What is DTI?
DTI stands for debt-to-income and is a term used to describe the percentage of your monthly income before taxes that goes toward paying any debts. DTI is used in determining credit scores and lenders when deciding whether or not to loan money. Debts used to calculate debt to income ratio include car payments, child support, credit card payments, and student loans.
Lenders consider a good DTI to be 35% or less, 36% to 49% showing opportunity to improve (but the lender may still possibly issue a loan), and a DTI of 50% or more as an indication that an individual won’t have the funds to pay back debt, especially if an emergency were to further strain their finances. For conventional mortgages specifically, a DTI of 43% or less will work. Different loan programs have different DTI qualifications so if you are looking for a non-conventional loan, check with your lender for the DTI required.
A DTI score can be improved in several different ways:
- Pay down your current debt. Start with credit cards and student loans. If you are able to pay down the principal on a mortgage or car payment, this can also positively affect the DTI ratio (a lower DTI is better).
- Increase your income. Higher pay from a promotion or a new position will lower a DTI.
When anticipating applying for any kind of loan, calculating DTI and making any needed improvements before the application process starts will significantly improve the chances of success.
DTI case study
Let’s say Sangmin wants a loan for a small home renovation. His gross salary is $120,000 a year or $10K/month, whose debt payments (including mortgage, student loans, car payment, and an anticipated home rehab loan) add up to $4,800.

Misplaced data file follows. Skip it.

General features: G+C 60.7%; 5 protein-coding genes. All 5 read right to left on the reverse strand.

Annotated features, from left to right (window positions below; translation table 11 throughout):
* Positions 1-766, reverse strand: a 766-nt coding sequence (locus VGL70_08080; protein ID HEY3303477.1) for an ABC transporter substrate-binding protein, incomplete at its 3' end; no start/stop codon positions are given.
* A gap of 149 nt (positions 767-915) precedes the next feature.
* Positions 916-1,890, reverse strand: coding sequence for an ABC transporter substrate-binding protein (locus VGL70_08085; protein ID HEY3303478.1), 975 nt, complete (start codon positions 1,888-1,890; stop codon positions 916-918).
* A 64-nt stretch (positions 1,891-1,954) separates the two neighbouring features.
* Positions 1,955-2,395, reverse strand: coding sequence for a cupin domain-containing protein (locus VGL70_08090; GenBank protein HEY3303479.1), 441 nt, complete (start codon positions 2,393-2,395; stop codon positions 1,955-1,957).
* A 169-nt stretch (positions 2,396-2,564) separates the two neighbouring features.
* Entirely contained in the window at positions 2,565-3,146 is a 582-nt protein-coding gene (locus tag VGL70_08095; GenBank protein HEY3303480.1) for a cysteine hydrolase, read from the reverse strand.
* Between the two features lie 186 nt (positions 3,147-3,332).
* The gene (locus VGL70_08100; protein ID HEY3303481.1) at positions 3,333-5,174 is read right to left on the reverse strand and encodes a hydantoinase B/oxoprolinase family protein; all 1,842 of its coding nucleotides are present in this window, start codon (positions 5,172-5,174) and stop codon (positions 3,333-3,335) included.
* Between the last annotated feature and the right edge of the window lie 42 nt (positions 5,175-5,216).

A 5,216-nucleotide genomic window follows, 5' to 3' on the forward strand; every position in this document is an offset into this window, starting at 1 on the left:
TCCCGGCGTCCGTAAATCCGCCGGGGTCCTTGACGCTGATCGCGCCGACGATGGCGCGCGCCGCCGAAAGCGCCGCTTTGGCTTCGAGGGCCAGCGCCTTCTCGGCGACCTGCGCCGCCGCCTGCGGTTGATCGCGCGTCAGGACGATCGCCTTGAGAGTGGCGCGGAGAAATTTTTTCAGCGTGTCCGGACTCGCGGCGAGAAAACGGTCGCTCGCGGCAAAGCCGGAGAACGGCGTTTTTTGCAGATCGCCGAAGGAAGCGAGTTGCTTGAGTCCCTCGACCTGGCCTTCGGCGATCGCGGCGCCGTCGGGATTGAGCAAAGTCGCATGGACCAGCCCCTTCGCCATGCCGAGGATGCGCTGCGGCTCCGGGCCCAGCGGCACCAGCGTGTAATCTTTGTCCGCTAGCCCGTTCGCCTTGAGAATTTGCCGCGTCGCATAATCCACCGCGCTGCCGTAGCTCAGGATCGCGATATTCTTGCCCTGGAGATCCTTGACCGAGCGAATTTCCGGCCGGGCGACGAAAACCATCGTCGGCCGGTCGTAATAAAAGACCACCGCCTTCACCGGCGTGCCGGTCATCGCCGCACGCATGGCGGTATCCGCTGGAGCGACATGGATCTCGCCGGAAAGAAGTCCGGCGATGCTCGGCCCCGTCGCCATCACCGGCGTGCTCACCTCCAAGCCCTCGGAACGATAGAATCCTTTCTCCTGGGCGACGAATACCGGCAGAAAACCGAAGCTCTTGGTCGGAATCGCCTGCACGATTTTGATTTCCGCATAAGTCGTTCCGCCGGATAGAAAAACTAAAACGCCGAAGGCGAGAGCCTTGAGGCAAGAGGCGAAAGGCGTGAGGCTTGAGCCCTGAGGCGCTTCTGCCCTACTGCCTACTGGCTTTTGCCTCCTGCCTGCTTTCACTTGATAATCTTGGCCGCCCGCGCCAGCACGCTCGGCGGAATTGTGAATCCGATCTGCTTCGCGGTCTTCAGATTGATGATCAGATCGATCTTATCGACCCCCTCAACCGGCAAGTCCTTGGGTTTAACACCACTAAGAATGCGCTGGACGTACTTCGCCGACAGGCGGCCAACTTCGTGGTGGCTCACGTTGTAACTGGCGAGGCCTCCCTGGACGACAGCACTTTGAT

To calculate Sangmin’s DTI, you would divide $4,800 by $10,000, giving you a DTI of 48%. Most lenders would consider 48% risky, as Sangmin might not have the financial ability to pay back their loan if something unforeseen were to happen. Sangmin likely will not get the money he needs to fix his abode.
Let’s explore a different scenario. Sangmin knows that he’d like to do a renovation sometime in the next year. He runs the numbers from the above example and finds out his DTI is 48%. Knowing that this DTI may result in a polite decline from lenders, he springs into action with a different plan.
Over a few months he decides to cut back on eating out and pays down a credit card. He also realizes his performance review is coming up at work, and he makes a presentation for a promotion. His boss says yes, and now Sangmin’s gross salary is $130,000, or $10,833/month. His monthly debt payment is down to $4,500 a month.
Calculating his new DTI, $4,500 divided by $10,833, we find his new DTI is a significantly improved 41.5%. He’s still teetering right around the danger zone, but a few changes in his financials have now increased his chances of lenders approving his loans. If he is turned down, he can continue to use his increased salary to pay down other debts, lower the DTI further, and eventually be granted the loan.
The bottom line
DTI is short for debt-to-income, and refers to how much debt someone carries in relation to their income. This calculation impacts credit scores and lenders’ decisions when determining whether to loan money.